Krista Franklin

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Krista Franklin
Born
NationalityAmerican
Alma materKent State University, Columbia College Chicago
Known forCollage, poetry
AwardsCave Canem Foundation Fellowship
Websitekristafranklin.com

Krista Franklin is an African-American poet and visual artist, whose main artistic focus is collage. Her work, which addresses race, gender, and class issues, combines personal, pop-cultural, and historical imagery.[1]

Early life and education[edit]

Franklin is originally from Dayton, Ohio. She received her BA from Kent State University,[1][2] and her MFA in Interdisciplinary Book & Paper Arts from Columbia College Chicago where, in 2013, she wrote her thesis titled The Two Thousand & Thirteen Narrative(s) of Naima Brown[3] that brought to life a girl changeling on the precipice of young adulthood and has received recognition for her work from such prestigious programs as the Arts Incubator[4] at the University of Chicago.[1][5][6] She is based in Chicago, Illinois, where in 2007 she was the recipient of a Chicago Artist Assistance Program Grant for her art book SEED (The Book of Eve), which she says was based upon the dystopic visions of the award-winning African-American science-fiction writer Octavia E. Butler.[7][8][9]

Art[edit]

Franklin's artwork includes themes of surrealism and utopic and dystopic visions, with subtexts of black beauty, self-reflection, and the African Diaspora.[10] She has described her approach as both Afro-Futurist and Afro-Surrealist.[11][12] She has stated, "Inspiration is a myth created to feed the romantic lure around artists and artistry. Art is thinking and labor."[13]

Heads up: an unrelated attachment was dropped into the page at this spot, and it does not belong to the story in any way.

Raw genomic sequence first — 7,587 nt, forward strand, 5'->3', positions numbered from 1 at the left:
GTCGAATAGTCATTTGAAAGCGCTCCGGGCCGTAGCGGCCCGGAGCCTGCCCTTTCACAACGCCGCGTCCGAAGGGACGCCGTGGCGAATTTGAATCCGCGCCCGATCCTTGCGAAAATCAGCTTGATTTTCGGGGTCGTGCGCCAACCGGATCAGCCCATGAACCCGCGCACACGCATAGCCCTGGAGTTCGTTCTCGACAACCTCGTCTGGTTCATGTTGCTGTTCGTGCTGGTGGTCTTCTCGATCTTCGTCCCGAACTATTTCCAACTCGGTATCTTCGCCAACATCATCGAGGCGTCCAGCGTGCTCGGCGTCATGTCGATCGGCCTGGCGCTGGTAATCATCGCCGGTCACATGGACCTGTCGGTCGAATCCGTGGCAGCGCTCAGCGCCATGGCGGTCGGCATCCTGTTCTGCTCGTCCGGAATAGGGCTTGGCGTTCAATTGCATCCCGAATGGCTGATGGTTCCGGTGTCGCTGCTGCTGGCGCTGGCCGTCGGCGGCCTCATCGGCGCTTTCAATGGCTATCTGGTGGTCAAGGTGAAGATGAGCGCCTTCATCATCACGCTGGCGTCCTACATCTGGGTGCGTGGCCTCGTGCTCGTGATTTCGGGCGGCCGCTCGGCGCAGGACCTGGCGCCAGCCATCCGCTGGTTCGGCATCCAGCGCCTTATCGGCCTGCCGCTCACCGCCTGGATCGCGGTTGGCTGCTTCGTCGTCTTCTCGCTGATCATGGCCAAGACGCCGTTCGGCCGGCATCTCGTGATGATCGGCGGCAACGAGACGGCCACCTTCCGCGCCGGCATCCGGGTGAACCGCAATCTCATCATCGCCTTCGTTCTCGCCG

Her artwork has been featured in the television series Empire.[2] Her collages have also been used on the covers of several poetry collections,[1] including John Murillo’s Up Jumps the Boogie (2010)[14] and Lita Hooper’s Thunder in Her Voice (2010).[15] She has also had her work published in American Studies,[16] Callaloo,[17] and Ecotone.[18]

Regarding her talent in the art of collage, Franklin said, "I learned the art of collage through watching my family make something out of nothing," she said, "That’s really where my collage aesthetic comes from. It comes from an idea of necessity, you know, how you make something beautiful out of scraps."[19] In one of her series exploring race and gender, particularly in the context of the grotesque, she used human hair as a main material.[20]

Poetry[edit]

Franklin's writing was influenced by the poets of the Black Arts Movement, including Nikki Giovanni and Sonia Sanchez.[1]

Her poetry is included in the anthologies The Bust Guide to the New Girl Order (Penguin Books, 1999)[21] and Bum Rush the Page: A Def Poetry Jam (Penguin Books, 2001).[22][23] She has had her poetry published in Black Camera.[24] In 2011, she was a featured performer as well as a celebrity judge at the Gypsy Poetry Slam held in Lexington, Kentucky.[25]

Exhibitions[edit]

Dreams in Jay Z Minor was a collaboration with Amanda Williams (artist) and centers around utilizing male figures as muses. It incorporated rap lyrics, bible quotations, and, at first glance, ostentatious visuals. The exhibition was held at Blanc Gallery in Chicago from October 5 to December 29, 2012. [26][27]

Library of Love was an interactive exhibition, described as a “visual love letter to Chicago”, created in collaboration with Stephen Flemister, Norman Teague, and Raub Welch. It featured a mix-tape made for the event by Perpetual Rebel. It was on view at the Arts Incubator in Washington Park in Chicago, 2014.[10][28]